` I have learned that what the next generation will value most is not what we owned but the evidence of who we were and the tales of how we loved.” Ellen Goodman, The Boston Globe and Pulitzer prize winning journalist. And a columnist I never missed reading as I was growing up.
I start classes about downsizing with this quote.
“…who we were and the tales of how we loved.” Doesn’t sound like it’s much about keeping the cooking wok we want to use someday or the French books from college, does it?
ut it IS the story telling tradition. Back again and in vogue!
This quote and its meaning are never more poignant, never more clear to us than when someone we love has recently died. It’s so clear that it’s not about our stuff and our toys, but the essence of the person, the tales of how the life was lived, what he/she brought to each one of us, and what we learned. There are always people in my classes who have quite recently experienced the death of someone they loved dearly. The classmates are a wise voice to hear for us all.
Emotionally, downsizing is difficult, but in different ways for each person. At first, the hardest part always seems to be: Where do I start? I have a whole house to go through. We’ve lived here, raised children here, worked and played here, for 30, 40 or more years.
Where do I start? The understandable feeling of overwhelm is almost contagious, it’s so palpable.
Once we get past that and get started, the hardest part is living up to the quote from Ellen Goodman.
Downsizing is difficult because we’re reviewing our lives. Every object is judged and a decision is made about whether to … for example, keep all or some of the Hummel collection.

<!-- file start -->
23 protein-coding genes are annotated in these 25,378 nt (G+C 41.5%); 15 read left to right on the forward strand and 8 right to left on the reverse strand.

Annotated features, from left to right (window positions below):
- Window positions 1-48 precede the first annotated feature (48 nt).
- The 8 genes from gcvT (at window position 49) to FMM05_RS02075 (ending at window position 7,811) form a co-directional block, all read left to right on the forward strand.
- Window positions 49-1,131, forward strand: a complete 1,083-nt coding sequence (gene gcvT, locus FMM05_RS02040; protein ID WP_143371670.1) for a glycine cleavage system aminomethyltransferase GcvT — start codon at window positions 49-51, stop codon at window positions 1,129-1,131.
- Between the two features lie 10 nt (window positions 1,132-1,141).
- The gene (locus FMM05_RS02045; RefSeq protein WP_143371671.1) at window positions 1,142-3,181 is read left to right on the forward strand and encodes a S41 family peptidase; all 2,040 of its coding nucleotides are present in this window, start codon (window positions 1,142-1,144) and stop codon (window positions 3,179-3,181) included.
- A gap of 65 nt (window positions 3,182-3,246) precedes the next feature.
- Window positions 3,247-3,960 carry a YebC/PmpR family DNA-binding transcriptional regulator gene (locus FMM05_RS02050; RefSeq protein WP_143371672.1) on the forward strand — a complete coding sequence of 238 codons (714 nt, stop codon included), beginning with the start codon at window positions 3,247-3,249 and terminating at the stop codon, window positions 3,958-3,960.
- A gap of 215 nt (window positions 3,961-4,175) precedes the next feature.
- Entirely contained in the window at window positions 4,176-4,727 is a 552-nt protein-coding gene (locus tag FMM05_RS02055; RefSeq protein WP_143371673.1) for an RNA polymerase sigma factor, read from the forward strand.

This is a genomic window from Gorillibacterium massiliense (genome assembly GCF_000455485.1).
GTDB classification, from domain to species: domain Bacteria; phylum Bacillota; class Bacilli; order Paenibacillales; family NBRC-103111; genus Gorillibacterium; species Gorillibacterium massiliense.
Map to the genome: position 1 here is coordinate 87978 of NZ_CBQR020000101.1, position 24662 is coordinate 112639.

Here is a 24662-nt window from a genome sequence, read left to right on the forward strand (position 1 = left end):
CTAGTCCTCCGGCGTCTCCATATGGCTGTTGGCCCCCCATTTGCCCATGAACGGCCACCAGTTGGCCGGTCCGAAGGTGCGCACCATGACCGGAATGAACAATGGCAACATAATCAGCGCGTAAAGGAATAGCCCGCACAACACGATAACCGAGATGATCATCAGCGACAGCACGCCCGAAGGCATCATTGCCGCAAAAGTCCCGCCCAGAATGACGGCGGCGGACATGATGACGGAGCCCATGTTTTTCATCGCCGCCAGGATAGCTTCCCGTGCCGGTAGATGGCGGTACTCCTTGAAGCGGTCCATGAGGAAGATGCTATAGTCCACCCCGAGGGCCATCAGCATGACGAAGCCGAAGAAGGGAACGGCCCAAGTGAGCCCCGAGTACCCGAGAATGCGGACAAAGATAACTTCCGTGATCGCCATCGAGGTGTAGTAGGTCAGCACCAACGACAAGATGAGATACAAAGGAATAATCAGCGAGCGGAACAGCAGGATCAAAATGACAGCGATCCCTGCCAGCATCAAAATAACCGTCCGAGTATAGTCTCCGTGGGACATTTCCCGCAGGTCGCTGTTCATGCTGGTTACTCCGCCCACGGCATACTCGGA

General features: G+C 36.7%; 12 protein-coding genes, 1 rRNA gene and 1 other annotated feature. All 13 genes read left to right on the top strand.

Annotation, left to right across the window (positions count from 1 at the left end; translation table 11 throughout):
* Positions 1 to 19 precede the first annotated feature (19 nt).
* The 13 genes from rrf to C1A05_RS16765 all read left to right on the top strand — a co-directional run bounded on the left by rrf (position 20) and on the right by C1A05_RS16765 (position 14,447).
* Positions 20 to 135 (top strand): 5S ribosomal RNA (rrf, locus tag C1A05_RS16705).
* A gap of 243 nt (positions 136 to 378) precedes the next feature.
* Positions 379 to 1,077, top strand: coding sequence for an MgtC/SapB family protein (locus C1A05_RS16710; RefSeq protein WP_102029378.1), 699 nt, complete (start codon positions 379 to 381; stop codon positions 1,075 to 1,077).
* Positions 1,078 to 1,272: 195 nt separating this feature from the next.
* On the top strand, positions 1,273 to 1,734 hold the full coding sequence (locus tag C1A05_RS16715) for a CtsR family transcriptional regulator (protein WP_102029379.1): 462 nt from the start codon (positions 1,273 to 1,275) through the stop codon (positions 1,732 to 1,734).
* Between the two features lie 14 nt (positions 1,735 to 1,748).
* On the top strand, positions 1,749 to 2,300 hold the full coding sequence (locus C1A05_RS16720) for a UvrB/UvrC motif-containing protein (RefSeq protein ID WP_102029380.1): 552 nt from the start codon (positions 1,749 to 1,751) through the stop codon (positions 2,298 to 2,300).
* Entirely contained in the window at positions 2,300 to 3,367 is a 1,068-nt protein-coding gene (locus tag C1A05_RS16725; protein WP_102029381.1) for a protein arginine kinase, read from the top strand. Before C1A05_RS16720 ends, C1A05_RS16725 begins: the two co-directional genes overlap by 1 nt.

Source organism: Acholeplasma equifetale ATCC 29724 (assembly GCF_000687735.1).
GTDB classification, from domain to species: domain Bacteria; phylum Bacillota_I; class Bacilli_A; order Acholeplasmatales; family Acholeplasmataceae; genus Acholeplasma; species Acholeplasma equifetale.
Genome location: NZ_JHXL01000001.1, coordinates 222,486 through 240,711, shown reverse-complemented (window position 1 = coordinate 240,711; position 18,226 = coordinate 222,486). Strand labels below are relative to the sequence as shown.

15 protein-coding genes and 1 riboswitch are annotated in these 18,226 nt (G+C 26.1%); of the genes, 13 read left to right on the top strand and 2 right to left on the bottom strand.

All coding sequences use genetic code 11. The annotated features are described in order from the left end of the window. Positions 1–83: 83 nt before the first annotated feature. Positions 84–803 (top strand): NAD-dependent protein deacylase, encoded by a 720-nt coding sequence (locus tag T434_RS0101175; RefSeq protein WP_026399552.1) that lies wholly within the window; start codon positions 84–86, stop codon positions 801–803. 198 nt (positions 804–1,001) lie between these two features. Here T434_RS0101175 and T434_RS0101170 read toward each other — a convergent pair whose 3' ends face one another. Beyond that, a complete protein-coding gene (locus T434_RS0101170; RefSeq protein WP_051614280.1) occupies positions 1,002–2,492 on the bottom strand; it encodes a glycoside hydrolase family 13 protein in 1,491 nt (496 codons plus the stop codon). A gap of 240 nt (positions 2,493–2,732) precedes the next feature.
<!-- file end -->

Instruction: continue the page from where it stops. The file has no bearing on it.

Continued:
We’d taken years to collect our statues. Each Hummel has its own story, so how can we decide? This one was the anniversary edition because we’ve been in the club 20 years. This one was from my favorite aunt, who enjoyed singing, just like the Hummel she gave me. And so on.
If you don’t enjoy collecting them as much as you used to, and if you’d like to pass along the “evidence,” how about taking a photo of the collection, or of you with the collection? You’ll have the visual for your memory. You’ll tell the stories about each statue. You could write down the stories or audio tape yourself. Or what if you went through your collection with the person you’d like to give the statues to. All of these lovely ways to pass along family stories the next generation will retell for you.
What a beautiful way to tell the “tales” of who you’ve been. Tell the stories as you gently pack each statue for its new home. Maybe you’ll keep one or two or a smaller group of favorites, reducing, but not eliminating. Reduce, don’t eliminate — watch words. No regrets decisions is what I espouse and teach.
Right after I give my classes the quote about “evidence” and “tales of how we loved,” we talk about moving forward. I use the phrase “rightsizing” for our next chapter in life.
Sure, of course, it’s necessary that that we tell the tales (and even grieve sometimes) about what we’re gifting to other people, about what we are genuinely giving up of our past.
ut go at your own pace, not someone else’s. Take your time. Drop the word “should” from your thinking and language. Whose “should” is it anyway? Not yours, I’ll bet (from experience!)
ut once we’ve done that, we need to look at our current life. Where are we headed? Why are we downsizing? What are we looking forward to? What’s coming up? What do we value?
It’s a new chapter, and just like in that book you just finished reading, the end of one chapter is a sad thing sometimes.
ut then… remember how you feel with anticipation of starting a new chapter? Or a new book ? And all the excitement that goes with it?
Life is like a book, with many chapters. Live life in chapters.